Dinner party wines: hosting tips from Barbara Drew MW


Photo credit: Joe Woodhouse

The entertaining season is here. We caught up with Barbara Drew MW, our Events Manager, to learn her top tips for hosting the perfect dinner party.

As we return to normality and the colder evenings draw in, our minds inevitably turn to the pleasures of indoor entertaining. We know that there’s nothing quite like uncorking an exquisite bottle in the company of friends – especially if your guestlist is brimming with wine lovers.

There’s little that Barbara doesn’t know about putting on a great event. From wine schools to luxury private dinner parties, Barbara’s role at Berry Bros. & Rudd has seen her host magical evenings for a range of clients. She’s also something of a home entertainer herself; here, she shares her dinner party expertise. 

The attentive host

The perfect host, Barbara says, is one who looks after every need of their guests, yet makes it seem effortless. “Nobody wants to be made a fuss of,” she tells me, from experience. “For instance, if there are a mixture of omnivores and vegetarians at your dinner party, ensure your dishes work for everyone so one group doesn’t feel as though you’ve had to do lots of extra work for them.” 

A hands-off approach can also work when it comes to drinks, she tells me: “No-one likes that awkward moment when their glass is empty, and they have to catch the attention of the host to offer them a refill. To avoid this, I place a selection of drinks on the table and allow guests to help themselves. Not being overly attentive can often be the most hospitable approach.” 

Wine etiquette

For a group of wine lovers, the bottle on the table is the focal point of the evening. With this in mind, Barbara imparts her advice for effectively preparing your wine: “Make sure that whites and sparkling wines are well chilled ahead of time. It is far easier to gradually bring a wine up to room temperature as needed than chill it down rapidly,” she points out.

“This advice also goes for reds. They don’t need to be in the fridge, but ensure they are lightly chilled, and not sat by the oven. I generally don’t decant wines at home – I think it’s much more fun to watch the wines evolve in the glass during the evening. Besides, it’s nice to keep the bottle on the table so guests can be reminded of what they’re drinking.”

That’s preparation sorted, but what of the wines themselves? Barbara has a few go-to rules for what to serve throughout the evening:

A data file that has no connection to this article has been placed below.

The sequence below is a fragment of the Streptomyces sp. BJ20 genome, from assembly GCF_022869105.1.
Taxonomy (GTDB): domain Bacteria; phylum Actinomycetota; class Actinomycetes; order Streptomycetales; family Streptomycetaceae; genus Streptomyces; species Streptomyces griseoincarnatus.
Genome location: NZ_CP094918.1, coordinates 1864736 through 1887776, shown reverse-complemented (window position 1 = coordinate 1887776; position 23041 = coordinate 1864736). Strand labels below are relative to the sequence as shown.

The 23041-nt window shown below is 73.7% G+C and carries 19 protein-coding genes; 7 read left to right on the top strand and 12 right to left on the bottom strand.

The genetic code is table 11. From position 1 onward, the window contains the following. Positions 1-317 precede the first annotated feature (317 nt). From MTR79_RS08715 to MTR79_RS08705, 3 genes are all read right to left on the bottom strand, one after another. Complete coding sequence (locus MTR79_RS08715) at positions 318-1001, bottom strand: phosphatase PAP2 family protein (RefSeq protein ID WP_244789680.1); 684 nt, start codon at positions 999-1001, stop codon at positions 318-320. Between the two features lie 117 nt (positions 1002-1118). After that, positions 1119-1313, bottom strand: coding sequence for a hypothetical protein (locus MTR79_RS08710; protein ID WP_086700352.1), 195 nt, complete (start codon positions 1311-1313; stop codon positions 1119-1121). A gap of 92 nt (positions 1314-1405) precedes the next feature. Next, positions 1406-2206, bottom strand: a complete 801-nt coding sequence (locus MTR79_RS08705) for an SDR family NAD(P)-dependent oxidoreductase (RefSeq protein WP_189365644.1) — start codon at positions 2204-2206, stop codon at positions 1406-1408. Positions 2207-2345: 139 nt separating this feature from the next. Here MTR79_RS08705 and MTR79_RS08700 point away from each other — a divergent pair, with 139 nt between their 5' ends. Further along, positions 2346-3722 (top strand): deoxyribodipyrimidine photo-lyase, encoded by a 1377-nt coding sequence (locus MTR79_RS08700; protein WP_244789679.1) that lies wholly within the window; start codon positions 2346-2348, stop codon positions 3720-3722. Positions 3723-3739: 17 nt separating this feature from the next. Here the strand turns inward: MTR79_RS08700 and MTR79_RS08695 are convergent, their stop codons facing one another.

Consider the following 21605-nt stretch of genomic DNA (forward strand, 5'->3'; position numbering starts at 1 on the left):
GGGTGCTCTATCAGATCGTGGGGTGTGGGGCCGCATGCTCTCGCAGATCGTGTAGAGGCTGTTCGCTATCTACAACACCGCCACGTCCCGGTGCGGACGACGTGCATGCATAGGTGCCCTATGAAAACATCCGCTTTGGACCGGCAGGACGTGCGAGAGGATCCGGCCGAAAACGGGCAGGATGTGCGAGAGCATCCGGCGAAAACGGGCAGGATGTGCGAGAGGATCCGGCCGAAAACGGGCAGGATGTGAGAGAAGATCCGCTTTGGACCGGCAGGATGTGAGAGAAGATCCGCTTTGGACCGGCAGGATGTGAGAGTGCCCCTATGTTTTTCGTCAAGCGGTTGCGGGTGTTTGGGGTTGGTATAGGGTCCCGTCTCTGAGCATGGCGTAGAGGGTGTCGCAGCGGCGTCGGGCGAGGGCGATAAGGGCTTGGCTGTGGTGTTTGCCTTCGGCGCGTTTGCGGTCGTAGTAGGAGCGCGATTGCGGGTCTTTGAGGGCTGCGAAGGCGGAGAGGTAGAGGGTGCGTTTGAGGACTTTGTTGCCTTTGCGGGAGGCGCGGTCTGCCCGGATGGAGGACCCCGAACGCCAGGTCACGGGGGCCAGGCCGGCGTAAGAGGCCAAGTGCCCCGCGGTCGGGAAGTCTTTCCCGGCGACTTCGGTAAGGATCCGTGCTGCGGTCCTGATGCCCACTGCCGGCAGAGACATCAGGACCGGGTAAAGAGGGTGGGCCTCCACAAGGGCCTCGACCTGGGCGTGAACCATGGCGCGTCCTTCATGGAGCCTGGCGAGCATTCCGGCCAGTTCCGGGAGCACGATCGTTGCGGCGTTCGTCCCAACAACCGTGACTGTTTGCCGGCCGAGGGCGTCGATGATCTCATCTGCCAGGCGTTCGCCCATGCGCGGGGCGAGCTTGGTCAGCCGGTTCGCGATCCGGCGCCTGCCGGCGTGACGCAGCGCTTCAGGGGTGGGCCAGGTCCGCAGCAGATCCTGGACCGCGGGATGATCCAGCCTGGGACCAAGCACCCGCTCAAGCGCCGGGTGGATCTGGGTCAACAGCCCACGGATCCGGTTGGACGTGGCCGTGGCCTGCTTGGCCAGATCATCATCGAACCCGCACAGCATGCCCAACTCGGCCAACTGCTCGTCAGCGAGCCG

“Sparkling wines are a wonderful way to start any dinner,” she enthuses. “The acidity and bubbles help to wake up your palate and prepare you for the meal. If Champagne feels too extravagant for the occasion, I will often serve a Crémant like our own Crémant de Limoux.” 

And for the main course?

“I tend to gravitate towards New World Pinots – they hit the sweet spot between fruit and spice without being too tannic. guests who don’t like heavy red wines will tend to be happy with a glass of Pinot Noir. Also, they work wonderfully with most foods.” 

The question of food

“I generally stick to quite simple, homely food – dishes where most of the work is done by the oven,” she suggests. “Roast chicken stuffed with oregano and crusty bread, with roast tomatoes; or, as we head into autumn, slow-cooked lamb shoulder with root vegetables. They free me up to spend more time looking after guests.” 

Any tips for pairing with specific dishes?

“If you want to dive a bit deeper, then think about weight as well as flavour,” Barbara advises. “Lighter dishes need wines with lower alcohol, lighter body and fewer tannins. Rich, heavy dishes can match wines with plenty of tannic grip and high alcohol.” 

There’s a lot to consider when putting on the perfect dinner party, but Barbara urges hosts to not pile on the pressure for themselves: “Don’t overthink it. All too often, I see hosts being too modest about their food. If your soufflé is a bit flat or the meat is a little overcooked – nobody cares. Know that everyone is there to have a good time. If they wanted perfection, they’d go to a Michelin-starred restaurant.” 

“Dinner parties are not competitions – they should be fun and relaxed. There are some truly sublime food and wine matches in the world, but if you have a nice bottle of wine, and a nice plate of food, I think you’re set for the evening.” 

Browse our favourite dinner party wines here.